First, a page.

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La Macheide

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In the case of “Prufrock”, though, Eliot obviously wants to avoid that “contract”. He wants the poem to sound like the “rambling” of an old man; perfect, symmetrical or predictable meter would run counter to that goal. Instead, he surprises us with each line, all within its scrambled heterometrical structure. IMHO, this is a significant part of the beauty and innovation in “Prufrock”. (It also explains its alleged role as “la Macheide” in debates over the subsequent decline of metrical work and study but we can leave that discussion for another day.)

comment to a post under the blog for the poetry foundation

Another day? Oh, let’s not delay another!

Search “macheide” on Google, on Microsoft’s new Google-wannabe Bing, contributing to Cornerstone Recovery via GoodSearch (powered by the Yahoo! search engine), on Excite, or on just about any other Internet Search engine, and perhaps upwards of 95% of the search results will point to one of my own footprints (including my own websites, mrs macheide’s websites, or discussions pointing to me or to her), with most of the remaining links arising from German chess players, topped off with a small handful of links pointing to Lasker’s philosophical treatise wherein he created the word “macheide” and its concept.

Throughout the thousands of links comprising that collection, the quote above stands out quite unique: obviously drawing no reference to me, it uses the term “la macheide” in a non-chess discussion, on a topic very near and dear to my heart – poetry! indeed, about an issue of poetics that has always been of extreme interest to me!! And does so in a very natural manner that seems to presume that the other readers will naturally understand the reference! Then is not questioned by any of those other readers about that statement!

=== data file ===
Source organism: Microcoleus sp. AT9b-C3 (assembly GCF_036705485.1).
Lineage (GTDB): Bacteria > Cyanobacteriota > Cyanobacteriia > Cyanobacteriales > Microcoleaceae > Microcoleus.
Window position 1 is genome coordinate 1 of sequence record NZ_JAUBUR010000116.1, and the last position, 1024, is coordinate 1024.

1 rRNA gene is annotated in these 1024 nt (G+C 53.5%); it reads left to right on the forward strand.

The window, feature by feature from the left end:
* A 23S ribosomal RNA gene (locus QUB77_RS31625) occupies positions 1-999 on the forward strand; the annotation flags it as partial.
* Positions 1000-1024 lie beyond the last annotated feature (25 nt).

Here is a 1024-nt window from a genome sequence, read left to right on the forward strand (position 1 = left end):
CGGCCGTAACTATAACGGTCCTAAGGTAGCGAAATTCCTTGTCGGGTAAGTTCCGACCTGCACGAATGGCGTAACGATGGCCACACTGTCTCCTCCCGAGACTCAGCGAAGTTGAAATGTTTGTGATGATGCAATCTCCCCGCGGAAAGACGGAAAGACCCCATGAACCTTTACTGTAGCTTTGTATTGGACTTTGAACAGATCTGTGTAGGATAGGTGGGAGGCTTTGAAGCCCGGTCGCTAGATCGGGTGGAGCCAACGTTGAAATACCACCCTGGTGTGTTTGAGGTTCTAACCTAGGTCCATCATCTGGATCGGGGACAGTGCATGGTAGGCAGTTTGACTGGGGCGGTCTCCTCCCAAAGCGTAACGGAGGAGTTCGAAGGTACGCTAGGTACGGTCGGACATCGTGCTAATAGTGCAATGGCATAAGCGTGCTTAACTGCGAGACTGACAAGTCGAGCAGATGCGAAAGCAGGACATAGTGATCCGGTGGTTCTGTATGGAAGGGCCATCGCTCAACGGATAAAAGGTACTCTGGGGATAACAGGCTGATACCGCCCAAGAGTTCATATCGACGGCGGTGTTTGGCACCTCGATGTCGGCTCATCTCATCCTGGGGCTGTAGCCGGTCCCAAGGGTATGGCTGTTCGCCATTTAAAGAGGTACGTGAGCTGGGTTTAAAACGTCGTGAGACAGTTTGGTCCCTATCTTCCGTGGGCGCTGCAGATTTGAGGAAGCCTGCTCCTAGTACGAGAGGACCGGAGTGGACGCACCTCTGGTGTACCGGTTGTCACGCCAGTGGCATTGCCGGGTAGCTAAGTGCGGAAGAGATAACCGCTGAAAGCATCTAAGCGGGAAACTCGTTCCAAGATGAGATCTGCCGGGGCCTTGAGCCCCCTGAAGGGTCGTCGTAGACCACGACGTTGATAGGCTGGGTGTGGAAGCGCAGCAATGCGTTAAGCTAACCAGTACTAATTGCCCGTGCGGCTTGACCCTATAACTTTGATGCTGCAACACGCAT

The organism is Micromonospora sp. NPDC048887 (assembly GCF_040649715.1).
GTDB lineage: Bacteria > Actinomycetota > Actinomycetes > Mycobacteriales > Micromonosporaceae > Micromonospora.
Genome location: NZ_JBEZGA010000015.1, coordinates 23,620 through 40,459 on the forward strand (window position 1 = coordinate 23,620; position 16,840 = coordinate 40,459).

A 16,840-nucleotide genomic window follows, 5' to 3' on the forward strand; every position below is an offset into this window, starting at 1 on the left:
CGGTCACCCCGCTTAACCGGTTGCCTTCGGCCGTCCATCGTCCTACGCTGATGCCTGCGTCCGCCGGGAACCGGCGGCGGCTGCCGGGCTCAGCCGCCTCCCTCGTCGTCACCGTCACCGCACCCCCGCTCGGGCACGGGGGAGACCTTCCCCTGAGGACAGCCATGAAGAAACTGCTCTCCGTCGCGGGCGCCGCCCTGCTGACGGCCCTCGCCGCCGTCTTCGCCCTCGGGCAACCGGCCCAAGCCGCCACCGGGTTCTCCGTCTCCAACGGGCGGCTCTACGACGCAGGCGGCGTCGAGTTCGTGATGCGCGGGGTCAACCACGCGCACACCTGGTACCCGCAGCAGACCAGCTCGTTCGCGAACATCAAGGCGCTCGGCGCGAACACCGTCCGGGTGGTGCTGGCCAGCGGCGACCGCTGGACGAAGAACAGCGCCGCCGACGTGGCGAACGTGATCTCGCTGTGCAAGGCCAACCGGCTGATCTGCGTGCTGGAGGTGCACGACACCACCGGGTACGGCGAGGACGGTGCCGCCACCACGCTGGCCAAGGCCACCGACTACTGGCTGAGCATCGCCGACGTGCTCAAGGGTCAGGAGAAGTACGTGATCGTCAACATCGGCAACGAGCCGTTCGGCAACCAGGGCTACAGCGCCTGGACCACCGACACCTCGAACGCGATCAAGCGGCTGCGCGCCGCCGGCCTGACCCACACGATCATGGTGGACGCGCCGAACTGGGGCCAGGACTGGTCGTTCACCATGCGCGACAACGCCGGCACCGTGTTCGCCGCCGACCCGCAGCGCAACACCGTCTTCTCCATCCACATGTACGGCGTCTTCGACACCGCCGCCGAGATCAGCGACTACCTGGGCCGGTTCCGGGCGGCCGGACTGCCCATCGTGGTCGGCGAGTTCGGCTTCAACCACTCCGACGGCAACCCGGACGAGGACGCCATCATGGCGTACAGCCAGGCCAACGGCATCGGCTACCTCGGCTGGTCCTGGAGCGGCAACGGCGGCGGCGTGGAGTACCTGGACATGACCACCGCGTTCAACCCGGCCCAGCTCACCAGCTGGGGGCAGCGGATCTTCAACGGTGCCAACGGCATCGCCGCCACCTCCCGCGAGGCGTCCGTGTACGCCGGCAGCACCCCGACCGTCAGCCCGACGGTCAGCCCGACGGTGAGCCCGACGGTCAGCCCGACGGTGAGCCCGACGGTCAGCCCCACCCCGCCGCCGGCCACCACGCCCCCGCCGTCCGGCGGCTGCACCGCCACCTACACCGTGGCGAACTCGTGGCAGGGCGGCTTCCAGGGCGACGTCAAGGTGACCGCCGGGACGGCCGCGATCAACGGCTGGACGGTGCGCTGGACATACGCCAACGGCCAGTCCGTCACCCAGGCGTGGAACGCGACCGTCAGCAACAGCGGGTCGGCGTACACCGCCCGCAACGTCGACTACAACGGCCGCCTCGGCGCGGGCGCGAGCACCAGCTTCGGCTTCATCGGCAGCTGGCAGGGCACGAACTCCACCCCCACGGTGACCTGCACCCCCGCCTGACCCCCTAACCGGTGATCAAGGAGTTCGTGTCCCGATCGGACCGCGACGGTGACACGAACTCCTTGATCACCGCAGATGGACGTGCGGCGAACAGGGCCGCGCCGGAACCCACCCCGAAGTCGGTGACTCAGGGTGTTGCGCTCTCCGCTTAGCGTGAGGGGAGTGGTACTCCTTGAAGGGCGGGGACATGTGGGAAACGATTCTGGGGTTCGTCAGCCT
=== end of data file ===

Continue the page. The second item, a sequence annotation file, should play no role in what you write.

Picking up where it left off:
Yet any followup Internet searches on “la macheide” or on “the macheide” or on any other restricted reference do nothing more than make it easier to find references to the Lasker origin of the concept.

Since when have poetics experts become so natural with the macheide concept as to use it so fluently?! I’m not complaining that they do – their reference is quite exquisite! Just . . . I feel a bit left out. Now I want those lectures or treatises or discussions that led this commenter to so naturally, so correctly, so appropriately call on the name ‘macheide’ in this non-chess context.

Consider that a new Internet research expedition I shall undertake. Possibly commencing with simply contacting the author of the comment.

Written by macheide

10 June 2009 at 6:06 am

Posted in macheide

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